A walk down “Fifth Street”
A&E goes behind the scenes of the latest student production
Last fall, a group of University students decided to make a film. They aimed to submit the final product product — a narrative short film, done with professional equipment and set to its own original score — to national, regional and student film festivals, including to the Sundance Film Festival. The script for “Fifth Street” was completed by Winter Break and the crew will travel to Warrenton in mid-May for the shooting.
Warrenton, though located in Northern Virginia, does not boast the same suburban scenery extended to the rest of the area. “Downtown” has been the same since the 1800s. Railroads lie at the outskirts, and beyond that lies farmland as far as the eye can see. It could be any rural town in America.
“Fifth Street” writer and director Brendan Rijke, a third-year Batten student, says the crew chose to shoot in Warrenton because of its small-town aesthetic. The film offers a glimpse into the relationship between 20-year-olds Adèle (played by third-year College student Mary Claire Davis) and Alex (played by second-year College student Dan Barr).
Alex is content with life in his hometown, but Adèle yearns for more; she dreams of moving to New York City to become a writer. The title, “Fifth Street,” comes from the name of the street on which Adèle lives, and from which she feels she must escape. The film explores how place and setting affect psychology.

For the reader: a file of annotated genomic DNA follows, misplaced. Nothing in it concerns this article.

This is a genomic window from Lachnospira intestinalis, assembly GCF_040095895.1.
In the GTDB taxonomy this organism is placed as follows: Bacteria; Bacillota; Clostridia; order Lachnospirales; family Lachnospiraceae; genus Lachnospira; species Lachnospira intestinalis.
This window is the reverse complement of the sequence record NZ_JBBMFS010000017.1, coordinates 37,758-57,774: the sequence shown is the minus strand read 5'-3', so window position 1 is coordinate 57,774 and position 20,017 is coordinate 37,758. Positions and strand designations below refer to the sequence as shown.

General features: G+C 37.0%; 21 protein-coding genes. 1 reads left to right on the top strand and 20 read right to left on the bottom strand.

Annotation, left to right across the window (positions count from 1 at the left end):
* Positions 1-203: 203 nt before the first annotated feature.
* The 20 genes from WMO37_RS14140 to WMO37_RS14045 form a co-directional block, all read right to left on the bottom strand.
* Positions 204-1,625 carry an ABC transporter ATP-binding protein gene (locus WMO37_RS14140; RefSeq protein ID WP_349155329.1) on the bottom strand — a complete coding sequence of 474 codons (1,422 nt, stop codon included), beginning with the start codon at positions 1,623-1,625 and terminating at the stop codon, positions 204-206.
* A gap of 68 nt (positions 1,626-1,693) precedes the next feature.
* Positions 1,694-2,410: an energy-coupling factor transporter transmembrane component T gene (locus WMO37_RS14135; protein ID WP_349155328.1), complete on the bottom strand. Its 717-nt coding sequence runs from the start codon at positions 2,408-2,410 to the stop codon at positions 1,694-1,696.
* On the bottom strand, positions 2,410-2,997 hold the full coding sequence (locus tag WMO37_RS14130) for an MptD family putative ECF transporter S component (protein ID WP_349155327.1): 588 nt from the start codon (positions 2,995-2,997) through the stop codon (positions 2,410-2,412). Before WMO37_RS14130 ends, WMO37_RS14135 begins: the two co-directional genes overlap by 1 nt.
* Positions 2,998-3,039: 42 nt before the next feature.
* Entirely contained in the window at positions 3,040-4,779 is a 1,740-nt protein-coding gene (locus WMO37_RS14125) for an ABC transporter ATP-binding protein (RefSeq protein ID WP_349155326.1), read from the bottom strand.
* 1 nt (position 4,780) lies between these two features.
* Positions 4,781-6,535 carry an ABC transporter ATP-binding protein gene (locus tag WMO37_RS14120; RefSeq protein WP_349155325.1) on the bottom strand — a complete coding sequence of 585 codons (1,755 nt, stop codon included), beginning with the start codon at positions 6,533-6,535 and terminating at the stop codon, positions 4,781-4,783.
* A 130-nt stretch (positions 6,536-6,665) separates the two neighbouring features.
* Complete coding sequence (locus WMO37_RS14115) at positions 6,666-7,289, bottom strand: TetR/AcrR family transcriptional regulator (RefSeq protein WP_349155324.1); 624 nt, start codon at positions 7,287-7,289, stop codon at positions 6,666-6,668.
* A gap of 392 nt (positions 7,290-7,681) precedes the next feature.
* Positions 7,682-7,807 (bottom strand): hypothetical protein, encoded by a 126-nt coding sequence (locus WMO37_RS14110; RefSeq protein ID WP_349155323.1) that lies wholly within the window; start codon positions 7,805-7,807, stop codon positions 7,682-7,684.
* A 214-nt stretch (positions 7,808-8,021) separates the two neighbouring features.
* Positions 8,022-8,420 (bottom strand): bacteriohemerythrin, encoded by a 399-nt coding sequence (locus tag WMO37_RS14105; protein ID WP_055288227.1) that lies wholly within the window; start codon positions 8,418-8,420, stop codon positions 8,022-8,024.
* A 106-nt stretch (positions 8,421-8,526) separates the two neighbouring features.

Rijke and his crew have the cinematic and artistic competence to backup their ambitions. Rijke has taken several film and media studies classes, and as filmmaking is his passion outside of class, he knows it well.
Rijke has a strong background in still photography, not unlike famous American film director Stanley Kubrick. Rijke has also trained as a filmmaker — specifically, as a film editor — via internships in Richmond, and through the past two years he has created experimental shorts, but nothing with a true narrative.
Producers Niki Afsar and Shane Dutta, both third-year College students, collaborated with Rijke on the screenplay.
“Fifth Street” is “grounded in the truth — with a lowercase ‘t,’” Rijke said.
The film is not truthful in a moralistic sense of the word, but captures life as we experience it. Rijke said most movies we watch are plot heavy, a norm which is not true to reality. Rather, life is driven by daily experiences and mundane moments, which mean little, if anything, at the time. With reflection on the everyday, Rijke finds an underlying narrative that makes sense of and gives meaning to the quotidian.
In inarguably complex art form, filmmaking offers Rijke a comprehensive challenge — organizing everything from script writing to sound mixing.
With a group of dedicated designers on board, “Fifth Street” promises to offer an intimate, forceful narrative.